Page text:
Updated as of Feb. 10, 2023 at 12:20 p.m. to include additional information from attorney Jamie Paulen.
Hundreds of names are etched into the lifeless, marble stone of the Alamance County War Memorial. “This memorial is dedicated to the honor of all the brave men and women of Alamance County who fought in service to their country and in memory of those inscribed here who died in defense of their freedom.”
If it hadn’t been overcast Thursday, those words would have been in the Rev. Gregory Drumwright’s shadow as he urged the Alamance County district attorney to drop all outstanding charges against individuals arrested at the Oct. 31, 2020 “I Am Change” march to the polls. Just three days after he was found not guilty for “resisting a public officer” at the October 2020 protest, and six days after his “failure to disperse” charge was dismissed, 19 individuals stood in front of the memorial as Drumwright demanded justice for the vocal minority who put their lives at risk for change and equality.
“I want to encourage all of the organizing bodies and the brave people who have put their bodies on the line for the last three years to keep up the pressure and keep up the fight,” Drumwright said. “We are here standing up for the fact that Black lives still don’t matter to law enforcement here in Alamance County.”
Drumwright held a press conference alongside lawyers, defendants and local activists involved with the 2020 protest on Feb. 9 at the Judge J.B Allen Jr. courthouse in Graham. After Drumwright’s acquittal of all charges, attorneys Jason Keith, Heather Rattelade and Jamie Paulen announced the dismissal of the same charges for six other defendants on Feb. 8 who were arrested alongside Drumwright over two years ago.
Of the 23 people arrested and 12 charged with misdemeanors at the 2020 protest, only one defendant still has on-going “failure to disperse” charges.
“We implore Alamance County officials, Alamance County law enforcement, to reflect and reconsider how you police the community — how you police protests. Whether you prosecute peaceful protesters, whether you arrest peaceful protesters, we implore you to take a good hard look at yourself and make some changes for the better,” Rattelade said. “At the end of the day, the power is in the people. And it doesn't matter how many times you arrest them. It doesn't matter how many times you pepper spray them, they will keep telling the truth.”
Drumwright said he reached out to Alamance County Sheriff Terry Johnson and Graham Police Chief Kristy Cole weeks before the 2020 protest to coordinate his efforts and demonstrate a “good faith gesture for a peaceful event.”
“It didn't matter in Alamance County. The preschool kids that they pepper sprayed did not matter to police in Alamance County. The elderly legacy marchers did not matter to police in Alamance County,” Drumwright said. “The only university here, Elon University college students — peaceful protesters — did not matter to law enforcement in Alamance County.”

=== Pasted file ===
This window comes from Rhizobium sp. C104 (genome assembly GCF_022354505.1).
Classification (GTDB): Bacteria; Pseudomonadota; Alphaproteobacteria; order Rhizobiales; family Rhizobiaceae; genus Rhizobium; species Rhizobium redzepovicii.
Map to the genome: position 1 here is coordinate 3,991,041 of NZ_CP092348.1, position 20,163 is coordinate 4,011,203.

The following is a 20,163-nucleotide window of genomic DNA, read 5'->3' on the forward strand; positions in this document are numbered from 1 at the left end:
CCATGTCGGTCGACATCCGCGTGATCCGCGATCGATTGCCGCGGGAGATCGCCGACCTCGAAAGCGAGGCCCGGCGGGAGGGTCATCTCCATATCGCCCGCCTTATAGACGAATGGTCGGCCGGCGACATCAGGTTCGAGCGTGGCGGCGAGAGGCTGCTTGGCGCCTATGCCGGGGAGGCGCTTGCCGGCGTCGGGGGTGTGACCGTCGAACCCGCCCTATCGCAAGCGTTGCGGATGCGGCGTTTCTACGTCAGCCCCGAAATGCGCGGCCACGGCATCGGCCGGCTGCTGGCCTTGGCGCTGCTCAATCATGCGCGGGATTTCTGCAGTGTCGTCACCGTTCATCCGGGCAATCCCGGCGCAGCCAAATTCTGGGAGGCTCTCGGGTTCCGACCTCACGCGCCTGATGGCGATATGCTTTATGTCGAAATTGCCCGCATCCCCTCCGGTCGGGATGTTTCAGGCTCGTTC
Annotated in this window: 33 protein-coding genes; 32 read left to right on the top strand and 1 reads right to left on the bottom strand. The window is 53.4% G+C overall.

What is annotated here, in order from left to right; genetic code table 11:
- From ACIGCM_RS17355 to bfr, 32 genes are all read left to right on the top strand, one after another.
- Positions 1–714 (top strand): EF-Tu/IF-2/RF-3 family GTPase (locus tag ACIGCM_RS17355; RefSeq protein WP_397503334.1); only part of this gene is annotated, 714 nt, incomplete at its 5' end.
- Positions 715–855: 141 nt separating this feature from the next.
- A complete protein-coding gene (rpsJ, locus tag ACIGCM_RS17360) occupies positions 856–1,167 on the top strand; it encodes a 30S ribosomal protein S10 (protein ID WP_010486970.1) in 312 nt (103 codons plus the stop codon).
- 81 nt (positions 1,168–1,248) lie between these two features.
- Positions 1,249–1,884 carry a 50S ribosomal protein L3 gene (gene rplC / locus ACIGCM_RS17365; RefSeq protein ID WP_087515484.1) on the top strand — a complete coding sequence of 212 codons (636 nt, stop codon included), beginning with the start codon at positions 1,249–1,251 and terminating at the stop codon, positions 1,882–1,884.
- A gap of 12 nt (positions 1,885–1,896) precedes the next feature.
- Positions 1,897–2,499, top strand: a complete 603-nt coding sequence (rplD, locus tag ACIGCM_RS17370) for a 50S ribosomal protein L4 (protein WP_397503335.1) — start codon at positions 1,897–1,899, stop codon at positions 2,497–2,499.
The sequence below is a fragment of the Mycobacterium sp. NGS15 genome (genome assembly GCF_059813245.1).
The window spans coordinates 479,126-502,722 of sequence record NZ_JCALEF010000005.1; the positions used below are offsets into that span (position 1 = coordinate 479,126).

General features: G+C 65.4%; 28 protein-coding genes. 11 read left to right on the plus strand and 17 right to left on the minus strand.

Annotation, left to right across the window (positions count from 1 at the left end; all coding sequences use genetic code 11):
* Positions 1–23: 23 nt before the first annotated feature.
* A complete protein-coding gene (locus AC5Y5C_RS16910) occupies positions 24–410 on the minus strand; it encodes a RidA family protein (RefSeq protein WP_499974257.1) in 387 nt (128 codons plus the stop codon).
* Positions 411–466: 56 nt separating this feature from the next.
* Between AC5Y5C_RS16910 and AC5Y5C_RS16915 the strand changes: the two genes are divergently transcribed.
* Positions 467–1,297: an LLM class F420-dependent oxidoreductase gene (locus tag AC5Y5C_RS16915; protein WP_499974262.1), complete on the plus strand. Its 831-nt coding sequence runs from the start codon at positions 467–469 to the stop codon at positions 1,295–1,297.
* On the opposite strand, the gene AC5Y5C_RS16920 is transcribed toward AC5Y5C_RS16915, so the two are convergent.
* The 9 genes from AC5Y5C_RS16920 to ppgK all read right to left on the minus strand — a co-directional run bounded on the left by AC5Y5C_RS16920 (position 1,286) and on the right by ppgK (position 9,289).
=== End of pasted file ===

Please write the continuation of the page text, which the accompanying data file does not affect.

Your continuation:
In October 2020 — as Elon juniors at the time — Hannah Garcia and Tim Olson were two of the three people arrested during the march who pleaded for a prayer for judgment continued — a ruling unique to North Carolina and available in some misdemeanor cases, allowing a person to plead guilty and ask for mercy from the court. If granted, the offense would not be entered against the person, yet Paulen said that a PJC is the functional equivalent to a conviction.
Drumwright also spoke out against North Carolina House Bill 40, which passed in the House Feb. 8 and would increase penalties for rioting or inciting rioting that “causes damage to property, serious bodily injury, or death and assaulting emergency personnel during a riot or state of emergency.”
“House Bill 40 deems that anyone at a protest for any reason could be considered as rioters, and it could also charge them with a felony. Now, I need to clarify for you all, anyone at any protest,” Drumwright said. “It does not have to be about civil rights. It could be about reproductive rights. It could be a protest about equity. It could be a protest about LGBTQIA rights. It could be a protest about access to educational rights. Any protests for any reason could be charged. Any protester could be charged and deemed a felon.”
When Drumwright received his not guilty verdict, he said he hugged his mother and thanked the Lord before returning his attention to the people who were not yet acquitted.
“Alamance County has a long history and a very deep rooted problem with Black people who stand up for themselves and speak out about what is not right and about the disenfranchisement of their rights here in Graham,” Drumwright said. “The reality is that the charges that I was cleared up, particularly failure to disperse and obstruction of justice, was pinned on more than 12 other peaceful protesters that day. That a court cannot find me not guilty, and not find everybody else guilty of the same charges — Alamance County, you must drop all the charges.”
Despite one moment of victory, Drumwright told Elon News Network there is still work to be done.
“We came together for there to be a peaceful event on Oct. 31,” Drumwright said. “Our reputations and our professional livelihoods has been smeared, and I'm not going to rest until everybody's case is dropped.”